A picturesque fishing port and home to a lobster fishing fleet that has developed into a popular holiday resort town.
Where is it?: South east. 385 km south-east of Adelaide on South Australia's Limestone Coast.
The appeal of the town is created by a wonderful mixture of Norfolk pines, pure aquamarine waters, beautiful white sands and a sense of relaxation produced by people swimming, fishing and boating. It is also an important port for the local crayfishing industry.
One of the characteristics of the area is the shallowness of the waters offshore. This accounts for the town's jetty which, at 772 metres, is one of the longest in Australia. It was commenced in 1878 and the plan was to build it nearly 1300 metres long.
A walk past the lighthouse reaches a lookout which has views to Penguin Island. The lighthouse, which was built in 1878, used to be on Penguin Island but was moved to the mainland in 1960.
Old Wool and Grain Store - National Trust Museum: Now a National Trust Museum, the Old Wool and Grain Store is located in Railway Terrace. Dating from the 1879-80 and built of local freestone and limestone quoins. The building was originally constructed as a wool and grain store. The stores were held downstairs and the upstairs was used as a residence. At one point a railway line ran from the store to the jetty. It was restored by the National Trust in 1972. The museum has a good collection of artefacts from the town's whaling and shipping past. It also, for those curious about the drains outside the town, has a special exhibition titled Down the Drain which explains the region's water drainage.
Beachport Walking Trails: There is an excellent brochure listing a number of walking trails in the district which have been named after local identities. There is Lanky's Walk (named after an Aboriginal tracker and reputedly the last member of the Booandik tribal grouping) which lasts 30 minutes and moves through native bushland to Lanky's Well (where Lanky used to water the police horses) starting from Railway Terrace just beyond North West Terrace. There's Jack and Hilda McArthur Walk around Wooley's Lake which starts at the car park in the Beachport Conservation Park and Wendy's Walk (45 mins) which offers views across the Southern Ocean and starts at the steps opposite South Terrace on Foster Street.
The Bryan Brown/Karen Allen comedy, Sweet Talker (1991), was shot in and around Beachport.
Penguin Island Conservation Park: Drive to the seaside end of Foster Street and you can walk past the lighthouse to a lookout which looks across at Penguin Island. The lighthouse, which was built in 1878, used to be on Penguin Island but was moved to the mainland in 1960. The lookout, particularly if you have a good pair of binoculars, offers an excellent view of Penguin Island which is characterised by 10-15 metre cliffs and is the breeding ground for silver gulls, little penguins and crested terns. There are also Australian fur seals on the island.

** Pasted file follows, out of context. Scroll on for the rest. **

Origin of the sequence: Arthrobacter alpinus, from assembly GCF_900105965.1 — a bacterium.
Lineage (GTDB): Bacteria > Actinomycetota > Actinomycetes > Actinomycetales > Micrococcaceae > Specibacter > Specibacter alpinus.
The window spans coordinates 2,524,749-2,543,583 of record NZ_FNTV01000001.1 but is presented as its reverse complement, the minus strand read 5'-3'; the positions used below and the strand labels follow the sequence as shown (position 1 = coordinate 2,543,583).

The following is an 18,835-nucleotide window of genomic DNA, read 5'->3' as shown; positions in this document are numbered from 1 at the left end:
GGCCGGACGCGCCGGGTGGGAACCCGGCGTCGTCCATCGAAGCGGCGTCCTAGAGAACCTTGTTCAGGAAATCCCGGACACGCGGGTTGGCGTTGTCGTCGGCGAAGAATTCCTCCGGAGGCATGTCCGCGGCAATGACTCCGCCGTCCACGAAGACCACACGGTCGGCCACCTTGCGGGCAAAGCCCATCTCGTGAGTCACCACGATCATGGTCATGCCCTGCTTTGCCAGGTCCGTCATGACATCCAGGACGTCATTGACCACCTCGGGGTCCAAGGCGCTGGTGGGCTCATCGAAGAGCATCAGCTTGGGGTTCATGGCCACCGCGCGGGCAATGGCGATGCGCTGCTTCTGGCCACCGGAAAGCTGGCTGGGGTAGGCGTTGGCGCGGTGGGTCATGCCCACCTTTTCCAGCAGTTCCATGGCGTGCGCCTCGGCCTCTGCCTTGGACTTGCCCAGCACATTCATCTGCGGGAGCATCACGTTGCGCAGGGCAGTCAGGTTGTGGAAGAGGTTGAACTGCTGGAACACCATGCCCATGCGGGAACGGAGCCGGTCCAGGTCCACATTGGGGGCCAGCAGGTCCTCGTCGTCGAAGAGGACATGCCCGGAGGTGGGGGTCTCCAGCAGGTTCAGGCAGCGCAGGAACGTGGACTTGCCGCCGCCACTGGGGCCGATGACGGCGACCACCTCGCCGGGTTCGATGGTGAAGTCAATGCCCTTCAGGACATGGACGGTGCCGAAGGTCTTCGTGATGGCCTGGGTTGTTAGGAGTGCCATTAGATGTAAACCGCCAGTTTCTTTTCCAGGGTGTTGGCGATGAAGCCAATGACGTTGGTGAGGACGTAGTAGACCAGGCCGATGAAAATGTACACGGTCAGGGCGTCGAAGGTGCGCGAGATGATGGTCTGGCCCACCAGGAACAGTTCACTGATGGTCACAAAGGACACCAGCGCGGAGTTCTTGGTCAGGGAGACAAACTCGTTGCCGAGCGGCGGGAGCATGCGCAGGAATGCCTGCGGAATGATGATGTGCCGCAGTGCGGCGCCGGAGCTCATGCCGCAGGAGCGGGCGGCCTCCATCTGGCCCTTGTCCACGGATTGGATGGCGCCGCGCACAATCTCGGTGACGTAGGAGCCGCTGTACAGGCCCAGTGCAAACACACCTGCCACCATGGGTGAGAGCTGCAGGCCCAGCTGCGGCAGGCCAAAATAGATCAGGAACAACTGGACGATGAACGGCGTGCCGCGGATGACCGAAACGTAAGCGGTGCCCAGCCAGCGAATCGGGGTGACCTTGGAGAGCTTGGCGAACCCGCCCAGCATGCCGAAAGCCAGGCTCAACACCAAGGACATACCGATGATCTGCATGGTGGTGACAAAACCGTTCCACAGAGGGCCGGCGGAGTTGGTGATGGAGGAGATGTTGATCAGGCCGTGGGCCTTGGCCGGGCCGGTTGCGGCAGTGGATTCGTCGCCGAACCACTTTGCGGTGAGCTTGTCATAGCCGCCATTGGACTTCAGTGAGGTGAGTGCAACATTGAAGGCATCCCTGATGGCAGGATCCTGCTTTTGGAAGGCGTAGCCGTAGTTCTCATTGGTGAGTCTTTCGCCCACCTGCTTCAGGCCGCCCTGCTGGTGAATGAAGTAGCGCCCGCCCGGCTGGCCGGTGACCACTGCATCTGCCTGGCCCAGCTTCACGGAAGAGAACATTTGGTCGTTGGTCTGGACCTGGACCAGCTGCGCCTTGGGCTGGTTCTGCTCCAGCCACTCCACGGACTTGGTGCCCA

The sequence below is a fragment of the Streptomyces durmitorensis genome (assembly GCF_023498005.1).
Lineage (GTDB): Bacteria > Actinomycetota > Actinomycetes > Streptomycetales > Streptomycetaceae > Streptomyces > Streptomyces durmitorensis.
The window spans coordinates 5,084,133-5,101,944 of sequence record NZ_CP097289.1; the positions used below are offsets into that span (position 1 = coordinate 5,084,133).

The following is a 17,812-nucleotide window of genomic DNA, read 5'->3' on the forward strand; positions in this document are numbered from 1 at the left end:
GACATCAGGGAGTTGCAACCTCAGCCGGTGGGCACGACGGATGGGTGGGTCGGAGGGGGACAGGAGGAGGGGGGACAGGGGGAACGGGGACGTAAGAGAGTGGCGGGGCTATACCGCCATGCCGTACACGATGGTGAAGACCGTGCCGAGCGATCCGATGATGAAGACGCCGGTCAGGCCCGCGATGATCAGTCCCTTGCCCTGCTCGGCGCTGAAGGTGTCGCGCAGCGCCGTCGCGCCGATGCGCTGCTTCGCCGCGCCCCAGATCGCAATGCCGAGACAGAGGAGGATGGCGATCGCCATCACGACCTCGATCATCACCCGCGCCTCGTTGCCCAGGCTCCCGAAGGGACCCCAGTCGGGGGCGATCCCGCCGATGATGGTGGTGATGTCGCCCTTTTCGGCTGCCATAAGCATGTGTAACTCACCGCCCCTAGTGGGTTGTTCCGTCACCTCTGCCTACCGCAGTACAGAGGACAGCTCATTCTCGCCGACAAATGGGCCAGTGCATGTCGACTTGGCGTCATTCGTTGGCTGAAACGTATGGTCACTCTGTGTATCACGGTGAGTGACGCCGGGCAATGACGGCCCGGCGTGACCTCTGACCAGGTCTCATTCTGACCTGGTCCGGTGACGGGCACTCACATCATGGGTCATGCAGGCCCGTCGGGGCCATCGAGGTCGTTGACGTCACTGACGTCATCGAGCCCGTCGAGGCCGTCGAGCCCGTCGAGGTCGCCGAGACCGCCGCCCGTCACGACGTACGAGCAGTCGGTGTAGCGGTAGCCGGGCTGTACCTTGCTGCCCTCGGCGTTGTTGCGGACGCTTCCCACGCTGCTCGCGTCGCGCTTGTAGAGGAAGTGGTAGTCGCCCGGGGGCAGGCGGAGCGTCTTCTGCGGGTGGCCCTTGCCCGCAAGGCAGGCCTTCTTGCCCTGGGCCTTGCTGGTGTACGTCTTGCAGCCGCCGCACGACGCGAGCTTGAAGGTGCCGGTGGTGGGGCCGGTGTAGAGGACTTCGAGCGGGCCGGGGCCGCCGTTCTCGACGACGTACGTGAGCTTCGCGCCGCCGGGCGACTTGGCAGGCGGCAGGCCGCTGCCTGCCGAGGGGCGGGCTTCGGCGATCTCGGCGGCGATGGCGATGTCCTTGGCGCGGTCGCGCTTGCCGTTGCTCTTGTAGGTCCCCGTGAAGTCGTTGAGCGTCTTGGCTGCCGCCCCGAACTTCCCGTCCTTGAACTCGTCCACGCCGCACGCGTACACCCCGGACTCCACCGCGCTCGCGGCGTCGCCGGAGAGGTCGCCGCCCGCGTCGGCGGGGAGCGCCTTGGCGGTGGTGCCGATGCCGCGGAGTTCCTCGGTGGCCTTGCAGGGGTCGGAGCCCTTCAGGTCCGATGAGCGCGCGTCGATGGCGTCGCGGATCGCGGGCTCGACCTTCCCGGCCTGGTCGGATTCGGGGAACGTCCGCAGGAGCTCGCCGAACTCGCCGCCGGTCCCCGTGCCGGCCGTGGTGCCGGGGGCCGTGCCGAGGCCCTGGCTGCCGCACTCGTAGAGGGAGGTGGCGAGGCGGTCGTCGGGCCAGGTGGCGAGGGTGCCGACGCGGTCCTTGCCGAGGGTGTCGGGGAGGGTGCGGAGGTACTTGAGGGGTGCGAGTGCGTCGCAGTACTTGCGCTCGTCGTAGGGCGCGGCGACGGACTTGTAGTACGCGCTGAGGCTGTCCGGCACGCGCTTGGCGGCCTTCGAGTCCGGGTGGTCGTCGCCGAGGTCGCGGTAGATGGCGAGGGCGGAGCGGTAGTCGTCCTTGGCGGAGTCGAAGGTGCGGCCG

Woakwine Cutting: In the late 1950s, some landowners used their own ingenuity to make their land useful. 10 km north of Beachport, Grazier Murray McCourt and a friend performed Australia's biggest engineering feat by just two people. Over a period of three years, they dug a deep trench called the Woakwine Cutting which would eventually allow McCourt to convert a large area of snake-infested swamp into farmland. The cutting, which was completed in May 1963, is still operational today.
Beachport Conservation Park: The excellent handout 'Beachport Walking Trails' explains: 'Drive from the jetty with the sea on your left-hand side and turn around the roundabout passing the National Trust Museum and the Beachport Hotel. About 0.7 km from the roundabout you will see a road sign posted to Lake George. Follow this for 5.2 km until the sealed road ends at the boundary of the Beachport Conservation Park.' The path (taking the right hand fork) follows the edge of Lake George. The park is important as the habitat for Lewin's Water Rail, Rufous Bristle Bird and the Olive Whistler. There are also some particularly important Aboriginal middens in the area.
The Pool of Siloam is about as close as Australia gets to the Dead Sea. It is fed by underground springs and has a salinity seven times that of the sea. This means that it is popular for therapeutic purposes. It also means that if you are a non-swimmer you will float. You can even lie on your back and read a book.
Brief history: Within three decades of Nicolas Baudin naming Rivoli Bay in 1802, whalers used the area as a temporary base. In 1845 Captain Emmanuel Underwood built a store from which he traded with merchants in Port Adelaide. The town and its facilities grew up around this store.
Known as 'Wirmalngrang' to the local Booandik Aborigines of the Bunganditj peoples, its original inhabitants. Contrary to what one would expect, the town was named in May 1878 for the then British Secretary of State for the Colonies, Michael Hicks Beach, 1st Earl St Aldwyn, and officially proclaimed a port on 21 November 1878.
Beachport is also possibly the location of the first casualties of World War 2 on Australian soil. On 12 July 1941, a local fisherman discovered and towed to Beachport a German sea mine either laid by the raider Pinguin or the minelayer Passat. The following day, two Able Seamen, Thomas Todd and William Danswan, part of a three man Rendering Mines Safe (REMS) team, were killed when a wave lifted the mine and caused it to explode on the beach while they were attempting to defuse it. A monument now stands in the town to honour them.